Ah, spring! Every gardener’s favorite season: the smell of freshly turned soil, tiny green seedlings thrusting ever upwards, and nary a weed in sight (yet!). What better way to spend the last few dreary weeks of winter than by poring over seed catalogs with their luscious photos and enticing descriptions of that elusive perfect pepper.
The only hard part is deciding how many different varieties of those beauties you have room for in your garden. Well, that, and deciding between heirloom, open-pollinated, and hybrid peppers. What are the differences, you ask?
These peppers have been around for a long time. In some cases, perhaps hundreds of years; at the minimum, 50 years. Heirlooms are always open-pollinated plants that have typically been handed down through the generations. This means they are usually very well adapted to the living conditions where they originated.
These peppers may, or may not, be heirlooms. All open-pollinated means is that they will breed true to type and they don’t need a gardener’s help to do it. If gardeners save seed from an open-pollinated plant, they can be reasonably sure that the plants they produce from that seed will be the same as the parent plants as long as there isn’t a close relative nearby.
Because hot peppers and sweet peppers are closely related and can cross-pollinate each other, don’t grow them too close together. If you do, you’re apt to find a surprise in next year’s sweet peppers. Hot pepper genes are dominant and you might find that your bell peppers now have an extra zing. If you grew their mama too close to a Habanero or Thai chile, they may have quite a bit of zing!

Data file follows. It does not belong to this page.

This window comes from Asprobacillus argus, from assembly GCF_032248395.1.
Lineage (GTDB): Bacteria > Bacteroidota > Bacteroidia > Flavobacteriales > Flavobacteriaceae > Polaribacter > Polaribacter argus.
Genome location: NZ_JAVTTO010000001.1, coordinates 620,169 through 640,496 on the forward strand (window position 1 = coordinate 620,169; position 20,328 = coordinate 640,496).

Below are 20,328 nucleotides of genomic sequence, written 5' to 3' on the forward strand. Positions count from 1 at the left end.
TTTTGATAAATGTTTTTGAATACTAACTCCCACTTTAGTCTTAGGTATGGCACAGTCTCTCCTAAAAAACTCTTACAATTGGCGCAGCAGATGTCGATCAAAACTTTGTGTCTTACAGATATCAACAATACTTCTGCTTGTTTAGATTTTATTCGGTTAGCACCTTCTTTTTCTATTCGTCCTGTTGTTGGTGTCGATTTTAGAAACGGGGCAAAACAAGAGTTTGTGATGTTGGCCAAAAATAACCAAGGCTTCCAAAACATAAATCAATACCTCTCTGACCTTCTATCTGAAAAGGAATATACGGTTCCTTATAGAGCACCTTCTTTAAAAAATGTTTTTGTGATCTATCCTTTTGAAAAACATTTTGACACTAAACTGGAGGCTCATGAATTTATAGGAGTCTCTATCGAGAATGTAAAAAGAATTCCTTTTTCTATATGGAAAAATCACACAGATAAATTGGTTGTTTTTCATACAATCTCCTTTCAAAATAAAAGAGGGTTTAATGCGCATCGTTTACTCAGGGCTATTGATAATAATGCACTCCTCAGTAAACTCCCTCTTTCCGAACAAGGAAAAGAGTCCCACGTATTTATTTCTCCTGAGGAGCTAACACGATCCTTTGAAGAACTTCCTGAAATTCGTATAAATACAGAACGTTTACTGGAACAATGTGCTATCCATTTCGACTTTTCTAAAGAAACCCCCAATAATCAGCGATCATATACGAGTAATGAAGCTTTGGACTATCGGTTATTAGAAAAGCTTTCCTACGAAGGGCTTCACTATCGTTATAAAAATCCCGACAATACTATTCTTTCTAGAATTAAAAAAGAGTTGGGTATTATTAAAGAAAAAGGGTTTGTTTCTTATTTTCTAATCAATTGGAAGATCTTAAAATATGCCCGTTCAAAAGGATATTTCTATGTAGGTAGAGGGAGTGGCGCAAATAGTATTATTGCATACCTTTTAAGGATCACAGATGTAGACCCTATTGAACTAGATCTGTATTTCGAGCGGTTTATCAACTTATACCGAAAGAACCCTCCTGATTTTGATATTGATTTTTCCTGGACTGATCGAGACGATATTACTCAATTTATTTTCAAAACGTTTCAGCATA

These are crosses between two different varieties of peppers in hopes that the offspring will combine all of the good characteristics of both parents while eliminating the bad. If one parent has amazing flavor but is susceptible to blight, and the other isn’t bothered by blight but only has so-so flavor, the plant breeder hopes that their offspring will have great flavor and resist blight.
Two dissimilar varieties can unite to produce offspring that are bigger, healthier, faster growing, more uniform, higher yielding, more pest-resistant…
Hybrid seeds allow farmers to grow huge fields of peppers that will all reach the same size and yield large numbers of peppers ready for harvest at the same time. Hybrids are also chosen for their ability to stand up to mechanical harvesting, shipping, and sitting on store shelves for a week or more. This maximizes efficiency, productivity, and profit.
Unfortunately, hybrid seeds don’t breed true. If you try to save seeds from your hybrid plants, you can expect surprises in your pepper patch next year. Tall, short, sickly, robust, tasty or tasteless – anything can appear from seed saved from hybrid plants. Just consider them the one-hit wonders of your garden. That’s why if you choose to grow hybrids for their many benefits, you can also expect to shell out money for new seeds when that original packet is empty.
Well, there you have it in a nutshell: how hybrid pepper seeds are made and how they differ from heirlooms and other open-pollinated varieties. Which will you choose for your garden?